Rubinstein's study concerns itself with Jewish literary contributions in Yiddish and English as reflections on analogies with the experiences of their people with those of Indians. Though not focused on the Hebraic contribution in terms of literary engagement with Native and African Americans, her study is a fitting model for future studies of this most fascinating and ongoing process. In fact, one wonders whether her observations concerning Jewish literature cannot be seen as driving Hebraists who were so determined to dwell on Native Americans in their forward move toward immersion into the New World and also back toward an imagined past of Jewish primitivism and tribalism (p. 9).
By way of summary, we might take note of the cover design of each study as signifying its message. The one by Mintz is an apt one and encapsulates the story of American Hebrew literature. It is a portrait of Abraham Soyer, the Hebrew writer of stories and children's literature (not addressed in the study). Soyer is shown holding an open Hebrew book bearing the title Dor holekh ["A generation passes"], the title of a two-volume anthology of his stories published in Eretz Yisra'el in 1928. Its message of the waning of the immigrant generation in America with its (often nostalgic) memories of the Old World is an apt analogue to Mintz's own title, since both appear to have in mind a generation that found a sanctuary, merely a stopping place, on the American landscape, though most never reached the Promised Land.
By contrast, Weingrad's study bears a cover illustration from a Hebrew-learning book, by Zvi Scharfstein, underscoring the optimism of inculcating America's Jewish generation of youngsters with the Hebrew that would preserve their identities against the assimilatory forces. Yet the images are of very American children, neat and well-dressed girls and a neck-tie-wearing man with a pipe in his mouth and a young boy whose favorite puppy characterizes him more than the absence of any head-covering or a missing book--Talmud or other.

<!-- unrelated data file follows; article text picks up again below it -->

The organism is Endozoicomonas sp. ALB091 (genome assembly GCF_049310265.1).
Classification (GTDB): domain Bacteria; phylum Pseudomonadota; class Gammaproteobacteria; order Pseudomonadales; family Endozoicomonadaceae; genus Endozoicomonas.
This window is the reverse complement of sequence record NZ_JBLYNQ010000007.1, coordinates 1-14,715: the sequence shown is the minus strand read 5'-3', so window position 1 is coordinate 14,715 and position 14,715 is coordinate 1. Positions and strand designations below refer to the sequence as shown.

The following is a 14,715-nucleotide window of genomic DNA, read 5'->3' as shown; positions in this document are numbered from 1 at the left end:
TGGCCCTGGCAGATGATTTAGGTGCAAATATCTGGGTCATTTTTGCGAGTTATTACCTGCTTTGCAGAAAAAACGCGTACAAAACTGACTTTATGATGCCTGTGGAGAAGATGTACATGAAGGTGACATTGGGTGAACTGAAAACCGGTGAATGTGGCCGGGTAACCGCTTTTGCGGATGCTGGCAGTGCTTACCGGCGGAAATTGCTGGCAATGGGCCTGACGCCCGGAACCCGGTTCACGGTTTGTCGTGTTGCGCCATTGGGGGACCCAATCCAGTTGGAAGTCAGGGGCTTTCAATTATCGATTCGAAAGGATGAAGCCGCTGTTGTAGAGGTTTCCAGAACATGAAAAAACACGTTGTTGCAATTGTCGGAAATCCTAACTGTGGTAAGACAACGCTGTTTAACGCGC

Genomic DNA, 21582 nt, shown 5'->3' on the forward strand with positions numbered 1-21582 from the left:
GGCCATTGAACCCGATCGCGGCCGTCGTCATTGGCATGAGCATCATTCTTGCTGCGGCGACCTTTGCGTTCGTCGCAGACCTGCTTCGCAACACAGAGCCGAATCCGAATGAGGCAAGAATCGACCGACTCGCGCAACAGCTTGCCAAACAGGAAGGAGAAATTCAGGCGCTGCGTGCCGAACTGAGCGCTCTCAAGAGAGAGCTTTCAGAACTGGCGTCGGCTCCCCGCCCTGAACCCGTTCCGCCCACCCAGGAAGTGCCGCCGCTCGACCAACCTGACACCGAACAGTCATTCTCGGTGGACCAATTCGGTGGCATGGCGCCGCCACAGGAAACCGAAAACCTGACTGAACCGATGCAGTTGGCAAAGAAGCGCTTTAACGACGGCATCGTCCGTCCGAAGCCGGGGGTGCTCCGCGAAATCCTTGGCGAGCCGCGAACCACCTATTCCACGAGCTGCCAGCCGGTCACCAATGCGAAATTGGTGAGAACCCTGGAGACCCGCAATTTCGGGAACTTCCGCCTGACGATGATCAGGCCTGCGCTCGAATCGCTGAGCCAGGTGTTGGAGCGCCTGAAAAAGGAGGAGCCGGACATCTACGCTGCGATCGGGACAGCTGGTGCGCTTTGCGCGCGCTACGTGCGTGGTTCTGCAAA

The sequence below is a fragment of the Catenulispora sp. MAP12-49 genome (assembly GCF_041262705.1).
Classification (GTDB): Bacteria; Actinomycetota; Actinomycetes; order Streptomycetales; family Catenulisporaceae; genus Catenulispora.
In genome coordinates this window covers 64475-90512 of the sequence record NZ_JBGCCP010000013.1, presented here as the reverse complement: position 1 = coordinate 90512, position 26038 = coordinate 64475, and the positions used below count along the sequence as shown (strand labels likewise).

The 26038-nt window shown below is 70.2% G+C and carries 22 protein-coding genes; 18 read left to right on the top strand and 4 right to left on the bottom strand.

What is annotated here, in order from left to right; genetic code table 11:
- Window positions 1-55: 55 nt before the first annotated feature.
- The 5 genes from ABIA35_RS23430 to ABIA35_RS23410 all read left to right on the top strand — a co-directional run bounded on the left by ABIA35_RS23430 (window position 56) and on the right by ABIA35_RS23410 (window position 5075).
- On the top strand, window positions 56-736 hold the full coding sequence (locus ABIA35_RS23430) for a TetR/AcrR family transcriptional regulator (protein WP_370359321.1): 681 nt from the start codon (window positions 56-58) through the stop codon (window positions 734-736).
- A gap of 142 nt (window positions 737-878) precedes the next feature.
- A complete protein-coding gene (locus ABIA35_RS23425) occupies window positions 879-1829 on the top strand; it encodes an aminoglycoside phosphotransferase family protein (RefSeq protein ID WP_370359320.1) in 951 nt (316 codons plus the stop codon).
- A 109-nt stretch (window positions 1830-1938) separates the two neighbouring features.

Rubinstein's study bears a cover of a photograph entitled "Spiritual Gathering of Navajos and Jews," taken of a side-view mirror of an automobile. In the mirror, as on the background beyond it, one sees arrayed a group of people, Native Americans and Jews, presumably, against the backdrop of Monument Valley, Arizona. The fact that the vehicle is supposedly passing by them leaves much for analysis, as does the fact that a the mirror image harbors a host of possibilities signifying reflection, distortion, displacement, inversion, and illusion.
The studies by Weingrad, Mintz, and Rubinstein are a welcome addition to the study of the gamut of the Hebrew and the Jewish literary canon as affected by the American experience. They should serve as beacons and models for additional studies to foster further examinations of the contribution of American Hebrew literature and its integration with the greater corpus of the Hebraic literary accomplishments in the twentieth century.
Indiana University, Bloomington
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|Title Annotation:||'American Hebrew Literature: Writing Jewish National Identity in the United States', 'Sanctuary in the Wilderness: A Critical Introduction to American Hebrew Poetry' and 'Members of the Tribe: Native America in the Jewish Imagination'|
|Article Type:||Book review|
|Date:||Sep 22, 2012|